Friday, December 07, 2012

Who needs a waiting room?

Passing through Jacksonville, FL, I took the opportunity to catch up with "the Lean dentist," Sami Bahri, about whom I have written before.  Walking into his office, I was struck by this view of his waiting room.  This is a more or less typical situation.  Patients entering the clinic are immediately escorted into a treatment room.  Organizing a clinic's work flow to produce an efficient treatment of patient flows is a direct result of Lean process improvements.  I joked with Sami that he should find some other use for this space, like starting a book store or something!

One of the things I like about this clinic is the practice of treating a patient for all of his or her needs during one visit.  Most of us go to dentists who require us to come back for a second visit if we have a cavity that needs filling or some other procedure that emerges from the cleaning and examination.  Not here.  If they find a cavity, they fill it on the spot.  The result has been a 24% reduction in the number of appointments at the clinic (for the same number of patients.)  Besides making life more convenient for the patients, the office has eliminated the make-work associated with second or third visits: scheduling, confirmation, extra cleaning of each exam room, billing and collection.

Sami and his staff are very proud of customers' reviews on Angie's List--all "A" grades.  Comments reflect the perspectives of patients.  They don't know that this is a Lean clinic, but they do notice the aspects of customer service that result from the Lean philosophy:

This group is wonderful. Personnel are all low key.  I had a crown pop off.  No pain but they offered me a same day appointment if I wanted it.  Fixed tooth with the same crown.  None of this high-priced push for work you don't need.  I can really get intimidated at dental office and I didn't here.  My old dentist had retired and the new one was sell sell sell.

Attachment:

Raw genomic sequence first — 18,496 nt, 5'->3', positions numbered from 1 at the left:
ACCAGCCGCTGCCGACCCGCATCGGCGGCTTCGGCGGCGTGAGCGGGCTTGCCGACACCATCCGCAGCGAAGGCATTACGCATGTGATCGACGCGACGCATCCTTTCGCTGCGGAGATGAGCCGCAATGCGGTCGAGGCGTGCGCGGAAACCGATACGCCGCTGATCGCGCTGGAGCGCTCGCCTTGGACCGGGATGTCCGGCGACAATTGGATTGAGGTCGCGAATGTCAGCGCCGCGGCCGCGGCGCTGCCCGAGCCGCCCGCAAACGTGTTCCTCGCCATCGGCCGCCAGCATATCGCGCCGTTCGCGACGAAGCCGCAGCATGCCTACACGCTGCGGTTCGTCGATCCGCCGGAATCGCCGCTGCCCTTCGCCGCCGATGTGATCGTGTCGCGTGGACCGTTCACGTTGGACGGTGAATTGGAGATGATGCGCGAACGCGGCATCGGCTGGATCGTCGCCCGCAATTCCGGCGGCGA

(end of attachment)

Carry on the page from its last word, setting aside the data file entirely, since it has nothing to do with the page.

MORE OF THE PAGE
Thorough, professional and kind.  I was seen today and will be taking my children to this office also.

They are kind and compassionate.  They are all encompassing.  They will squeeze you in if you need them even if it is night.  You never seem to have to wait more than 10 minutes.  The staff is great and knows you by name.

There is not a single person there that I would not trust to provide 100% excellent service with skills, knowledge and compassion.


e-Patient Dave said...


And, now let's get two lists:

1. The reasons this isn't possible in medicine.

2. A parallel list from unsuspecting dentists (who haven't seen this post) about why this isn't possible in DENTISTRY. :-)

Compare & contrast lists. :)

Howard said...

How do they do it regarding scheduling? If they have scheduled a cleaning that is a certain amount of time. If they find a cavity and do it at that time, what about the timing of scheduling for those patients who follow? If they schedule time for something they might find and don't find it, what do they do with the dead time?

Paul Levy said...

The power of a Lean system is its ability to flex up and down as needed by the customer. It is a wonderful thing to watch, whether in a service or manufacturing setting.

Mark Graban said...

I've visited Dr. Bahri's office and I was very impressed with the spirit of everybody working there. It was very much a "can do" spirit where the team, under Sami's leadership, works together to figure out how to adjust when things run longer or shorter than expected, etc.

In a Lean environment, having a plan is great, but it also requires flexibility to have a gameplan of how to react and adapt... learning and improving as you go over time.

Some interviews I've done with him before:

Anonymous said...

Oh yes, it is possible in medicine. If I recall correctly it has been done at one or more clinics associated with Virginia Mason health system, as documented in Charles Kenney's book 'Transforming Health Care', about their Lean journey of over a decade. I have seen other references to it also - but, like everything in health care improvement these days, it is spotty and not widely known.


Unknown said...